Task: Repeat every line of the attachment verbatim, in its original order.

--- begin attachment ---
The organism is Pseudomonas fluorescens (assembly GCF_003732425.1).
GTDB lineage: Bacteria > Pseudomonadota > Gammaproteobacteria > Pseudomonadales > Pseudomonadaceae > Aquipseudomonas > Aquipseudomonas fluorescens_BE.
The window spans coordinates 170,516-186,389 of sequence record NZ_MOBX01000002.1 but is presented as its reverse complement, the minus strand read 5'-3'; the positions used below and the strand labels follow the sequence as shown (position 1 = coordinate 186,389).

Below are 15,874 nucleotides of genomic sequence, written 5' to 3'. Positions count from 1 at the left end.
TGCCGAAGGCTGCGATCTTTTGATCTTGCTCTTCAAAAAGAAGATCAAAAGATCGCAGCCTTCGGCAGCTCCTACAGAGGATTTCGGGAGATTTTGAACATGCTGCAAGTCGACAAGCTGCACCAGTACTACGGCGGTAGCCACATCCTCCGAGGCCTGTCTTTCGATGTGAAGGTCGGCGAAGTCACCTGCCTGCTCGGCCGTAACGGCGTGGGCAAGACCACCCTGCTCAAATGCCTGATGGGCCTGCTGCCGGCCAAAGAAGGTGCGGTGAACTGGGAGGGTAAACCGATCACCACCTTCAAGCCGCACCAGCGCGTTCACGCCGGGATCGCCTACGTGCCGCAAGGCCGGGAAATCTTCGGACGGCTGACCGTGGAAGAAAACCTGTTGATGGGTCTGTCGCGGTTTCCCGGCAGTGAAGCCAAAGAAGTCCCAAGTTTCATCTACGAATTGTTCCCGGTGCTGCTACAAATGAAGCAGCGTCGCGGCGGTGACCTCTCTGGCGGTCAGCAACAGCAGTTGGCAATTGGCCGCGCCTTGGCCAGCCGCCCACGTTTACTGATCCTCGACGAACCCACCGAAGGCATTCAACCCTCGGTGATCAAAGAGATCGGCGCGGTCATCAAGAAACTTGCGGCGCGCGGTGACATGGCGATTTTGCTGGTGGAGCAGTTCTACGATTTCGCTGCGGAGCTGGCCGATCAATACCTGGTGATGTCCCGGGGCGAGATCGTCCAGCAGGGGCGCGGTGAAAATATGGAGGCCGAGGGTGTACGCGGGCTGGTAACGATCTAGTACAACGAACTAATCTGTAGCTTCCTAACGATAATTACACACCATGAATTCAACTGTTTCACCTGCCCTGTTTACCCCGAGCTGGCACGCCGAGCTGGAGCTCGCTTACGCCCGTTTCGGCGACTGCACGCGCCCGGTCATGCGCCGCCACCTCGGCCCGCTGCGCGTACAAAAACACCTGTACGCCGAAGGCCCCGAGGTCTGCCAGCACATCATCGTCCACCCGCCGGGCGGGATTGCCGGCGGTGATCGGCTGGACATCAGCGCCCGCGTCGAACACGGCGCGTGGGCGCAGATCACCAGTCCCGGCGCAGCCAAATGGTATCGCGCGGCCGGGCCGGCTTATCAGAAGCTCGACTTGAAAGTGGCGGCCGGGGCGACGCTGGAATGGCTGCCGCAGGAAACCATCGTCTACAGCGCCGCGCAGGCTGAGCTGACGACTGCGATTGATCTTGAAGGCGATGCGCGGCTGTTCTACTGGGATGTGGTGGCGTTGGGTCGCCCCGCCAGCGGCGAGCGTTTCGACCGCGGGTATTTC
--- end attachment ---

The organism is Pseudomonas fluorescens (assembly GCF_003732425.1).
GTDB lineage: Bacteria > Pseudomonadota > Gammaproteobacteria > Pseudomonadales > Pseudomonadaceae > Aquipseudomonas > Aquipseudomonas fluorescens_BE.
The window spans coordinates 170,516-186,389 of sequence record NZ_MOBX01000002.1 but is presented as its reverse complement, the minus strand read 5'-3'; the positions used below and the strand labels follow the sequence as shown (position 1 = coordinate 186,389).

Below are 15,874 nucleotides of genomic sequence, written 5' to 3'. Positions count from 1 at the left end.
TGCCGAAGGCTGCGATCTTTTGATCTTGCTCTTCAAAAAGAAGATCAAAAGATCGCAGCCTTCGGCAGCTCCTACAGAGGATTTCGGGAGATTTTGAACATGCTGCAAGTCGACAAGCTGCACCAGTACTACGGCGGTAGCCACATCCTCCGAGGCCTGTCTTTCGATGTGAAGGTCGGCGAAGTCACCTGCCTGCTCGGCCGTAACGGCGTGGGCAAGACCACCCTGCTCAAATGCCTGATGGGCCTGCTGCCGGCCAAAGAAGGTGCGGTGAACTGGGAGGGTAAACCGATCACCACCTTCAAGCCGCACCAGCGCGTTCACGCCGGGATCGCCTACGTGCCGCAAGGCCGGGAAATCTTCGGACGGCTGACCGTGGAAGAAAACCTGTTGATGGGTCTGTCGCGGTTTCCCGGCAGTGAAGCCAAAGAAGTCCCAAGTTTCATCTACGAATTGTTCCCGGTGCTGCTACAAATGAAGCAGCGTCGCGGCGGTGACCTCTCTGGCGGTCAGCAACAGCAGTTGGCAATTGGCCGCGCCTTGGCCAGCCGCCCACGTTTACTGATCCTCGACGAACCCACCGAAGGCATTCAACCCTCGGTGATCAAAGAGATCGGCGCGGTCATCAAGAAACTTGCGGCGCGCGGTGACATGGCGATTTTGCTGGTGGAGCAGTTCTACGATTTCGCTGCGGAGCTGGCCGATCAATACCTGGTGATGTCCCGGGGCGAGATCGTCCAGCAGGGGCGCGGTGAAAATATGGAGGCCGAGGGTGTACGCGGGCTGGTAACGATCTAGTACAACGAACTAATCTGTAGCTTCCTAACGATAATTACACACCATGAATTCAACTGTTTCACCTGCCCTGTTTACCCCGAGCTGGCACGCCGAGCTGGAGCTCGCTTACGCCCGTTTCGGCGACTGCACGCGCCCGGTCATGCGCCGCCACCTCGGCCCGCTGCGCGTACAAAAACACCTGTACGCCGAAGGCCCCGAGGTCTGCCAGCACATCATCGTCCACCCGCCGGGCGGGATTGCCGGCGGTGATCGGCTGGACATCAGCGCCCGCGTCGAACACGGCGCGTGGGCGCAGATCACCAGTCCCGGCGCAGCCAAATGGTATCGCGCGGCCGGGCCGGCTTATCAGAAGCTCGACTTGAAAGTGGCGGCCGGGGCGACGCTGGAATGGCTGCCGCAGGAAACCATCGTCTACAGCGCCGCGCAGGCTGAGCTGACGACTGCGATTGATCTTGAAGGCGATGCGCGGCTGTTCTACTGGGATGTGGTGGCGTTGGGTCGCCCCGCCAGCGGCGAGCGTTTCGACCGCGGGTATTTC